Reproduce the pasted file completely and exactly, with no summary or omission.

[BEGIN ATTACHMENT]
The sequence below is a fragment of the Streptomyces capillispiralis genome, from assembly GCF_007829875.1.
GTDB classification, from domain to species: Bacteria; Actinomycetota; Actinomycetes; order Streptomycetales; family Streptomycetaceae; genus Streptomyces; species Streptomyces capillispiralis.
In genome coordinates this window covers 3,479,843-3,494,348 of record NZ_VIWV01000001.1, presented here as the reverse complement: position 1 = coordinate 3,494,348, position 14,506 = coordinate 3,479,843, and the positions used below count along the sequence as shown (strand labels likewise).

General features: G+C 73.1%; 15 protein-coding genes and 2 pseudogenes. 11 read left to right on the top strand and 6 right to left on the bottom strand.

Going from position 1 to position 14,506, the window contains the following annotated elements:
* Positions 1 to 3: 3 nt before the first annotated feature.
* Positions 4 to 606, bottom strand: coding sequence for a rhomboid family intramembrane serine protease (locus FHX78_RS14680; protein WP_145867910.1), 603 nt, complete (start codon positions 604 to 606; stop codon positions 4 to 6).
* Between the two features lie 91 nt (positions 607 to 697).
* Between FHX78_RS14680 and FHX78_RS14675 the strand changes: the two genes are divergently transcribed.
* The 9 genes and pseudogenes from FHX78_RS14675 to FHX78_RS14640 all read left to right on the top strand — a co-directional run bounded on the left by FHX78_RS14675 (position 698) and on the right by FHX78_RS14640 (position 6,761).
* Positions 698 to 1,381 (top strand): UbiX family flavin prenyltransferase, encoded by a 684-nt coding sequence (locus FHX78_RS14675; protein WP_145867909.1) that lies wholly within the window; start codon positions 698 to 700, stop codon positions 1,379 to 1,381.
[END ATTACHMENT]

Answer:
The sequence below is a fragment of the Streptomyces capillispiralis genome, from assembly GCF_007829875.1.
GTDB classification, from domain to species: Bacteria; Actinomycetota; Actinomycetes; order Streptomycetales; family Streptomycetaceae; genus Streptomyces; species Streptomyces capillispiralis.
In genome coordinates this window covers 3,479,843-3,494,348 of record NZ_VIWV01000001.1, presented here as the reverse complement: position 1 = coordinate 3,494,348, position 14,506 = coordinate 3,479,843, and the positions used below count along the sequence as shown (strand labels likewise).

General features: G+C 73.1%; 15 protein-coding genes and 2 pseudogenes. 11 read left to right on the top strand and 6 right to left on the bottom strand.

Going from position 1 to position 14,506, the window contains the following annotated elements:
* Positions 1 to 3: 3 nt before the first annotated feature.
* Positions 4 to 606, bottom strand: coding sequence for a rhomboid family intramembrane serine protease (locus FHX78_RS14680; protein WP_145867910.1), 603 nt, complete (start codon positions 604 to 606; stop codon positions 4 to 6).
* Between the two features lie 91 nt (positions 607 to 697).
* Between FHX78_RS14680 and FHX78_RS14675 the strand changes: the two genes are divergently transcribed.
* The 9 genes and pseudogenes from FHX78_RS14675 to FHX78_RS14640 all read left to right on the top strand — a co-directional run bounded on the left by FHX78_RS14675 (position 698) and on the right by FHX78_RS14640 (position 6,761).
* Positions 698 to 1,381 (top strand): UbiX family flavin prenyltransferase, encoded by a 684-nt coding sequence (locus FHX78_RS14675; protein WP_145867909.1) that lies wholly within the window; start codon positions 698 to 700, stop codon positions 1,379 to 1,381.